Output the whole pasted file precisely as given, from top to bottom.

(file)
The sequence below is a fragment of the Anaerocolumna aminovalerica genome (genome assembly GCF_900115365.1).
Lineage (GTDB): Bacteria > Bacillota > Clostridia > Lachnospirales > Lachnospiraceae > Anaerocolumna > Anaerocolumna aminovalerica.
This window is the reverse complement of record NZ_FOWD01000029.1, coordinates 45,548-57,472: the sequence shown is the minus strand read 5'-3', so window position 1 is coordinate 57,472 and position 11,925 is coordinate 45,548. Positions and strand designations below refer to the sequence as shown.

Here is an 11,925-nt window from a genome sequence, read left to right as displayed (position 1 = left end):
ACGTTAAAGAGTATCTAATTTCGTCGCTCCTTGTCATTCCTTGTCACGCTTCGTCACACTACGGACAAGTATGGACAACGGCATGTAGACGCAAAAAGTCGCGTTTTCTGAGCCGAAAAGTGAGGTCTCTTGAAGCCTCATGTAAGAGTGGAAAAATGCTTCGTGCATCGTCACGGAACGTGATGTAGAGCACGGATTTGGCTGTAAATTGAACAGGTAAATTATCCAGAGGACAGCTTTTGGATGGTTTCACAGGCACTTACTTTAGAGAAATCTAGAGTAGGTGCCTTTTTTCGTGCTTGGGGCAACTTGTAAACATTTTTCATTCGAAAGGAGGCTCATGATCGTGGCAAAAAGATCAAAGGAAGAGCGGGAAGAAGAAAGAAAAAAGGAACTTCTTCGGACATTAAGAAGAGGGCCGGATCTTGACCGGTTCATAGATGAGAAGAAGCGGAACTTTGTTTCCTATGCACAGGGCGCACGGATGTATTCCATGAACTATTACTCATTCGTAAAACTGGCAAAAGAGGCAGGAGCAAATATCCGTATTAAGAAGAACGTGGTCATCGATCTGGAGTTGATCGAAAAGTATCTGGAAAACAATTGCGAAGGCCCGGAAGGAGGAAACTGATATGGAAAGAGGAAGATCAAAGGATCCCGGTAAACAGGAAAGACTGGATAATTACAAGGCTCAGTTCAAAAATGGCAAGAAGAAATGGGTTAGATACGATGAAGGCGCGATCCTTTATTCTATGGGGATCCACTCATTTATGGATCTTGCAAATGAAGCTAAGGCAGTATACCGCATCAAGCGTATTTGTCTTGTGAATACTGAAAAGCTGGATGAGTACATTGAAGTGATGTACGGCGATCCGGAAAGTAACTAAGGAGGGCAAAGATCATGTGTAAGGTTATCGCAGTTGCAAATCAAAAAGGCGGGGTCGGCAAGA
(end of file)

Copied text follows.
The sequence below is a fragment of the Anaerocolumna aminovalerica genome (genome assembly GCF_900115365.1).
Lineage (GTDB): Bacteria > Bacillota > Clostridia > Lachnospirales > Lachnospiraceae > Anaerocolumna > Anaerocolumna aminovalerica.
This window is the reverse complement of record NZ_FOWD01000029.1, coordinates 45,548-57,472: the sequence shown is the minus strand read 5'-3', so window position 1 is coordinate 57,472 and position 11,925 is coordinate 45,548. Positions and strand designations below refer to the sequence as shown.

Here is an 11,925-nt window from a genome sequence, read left to right as displayed (position 1 = left end):
ACGTTAAAGAGTATCTAATTTCGTCGCTCCTTGTCATTCCTTGTCACGCTTCGTCACACTACGGACAAGTATGGACAACGGCATGTAGACGCAAAAAGTCGCGTTTTCTGAGCCGAAAAGTGAGGTCTCTTGAAGCCTCATGTAAGAGTGGAAAAATGCTTCGTGCATCGTCACGGAACGTGATGTAGAGCACGGATTTGGCTGTAAATTGAACAGGTAAATTATCCAGAGGACAGCTTTTGGATGGTTTCACAGGCACTTACTTTAGAGAAATCTAGAGTAGGTGCCTTTTTTCGTGCTTGGGGCAACTTGTAAACATTTTTCATTCGAAAGGAGGCTCATGATCGTGGCAAAAAGATCAAAGGAAGAGCGGGAAGAAGAAAGAAAAAAGGAACTTCTTCGGACATTAAGAAGAGGGCCGGATCTTGACCGGTTCATAGATGAGAAGAAGCGGAACTTTGTTTCCTATGCACAGGGCGCACGGATGTATTCCATGAACTATTACTCATTCGTAAAACTGGCAAAAGAGGCAGGAGCAAATATCCGTATTAAGAAGAACGTGGTCATCGATCTGGAGTTGATCGAAAAGTATCTGGAAAACAATTGCGAAGGCCCGGAAGGAGGAAACTGATATGGAAAGAGGAAGATCAAAGGATCCCGGTAAACAGGAAAGACTGGATAATTACAAGGCTCAGTTCAAAAATGGCAAGAAGAAATGGGTTAGATACGATGAAGGCGCGATCCTTTATTCTATGGGGATCCACTCATTTATGGATCTTGCAAATGAAGCTAAGGCAGTATACCGCATCAAGCGTATTTGTCTTGTGAATACTGAAAAGCTGGATGAGTACATTGAAGTGATGTACGGCGATCCGGAAAGTAACTAAGGAGGGCAAAGATCATGTGTAAGGTTATCGCAGTTGCAAATCAAAAAGGCGGGGTCGGCAAGA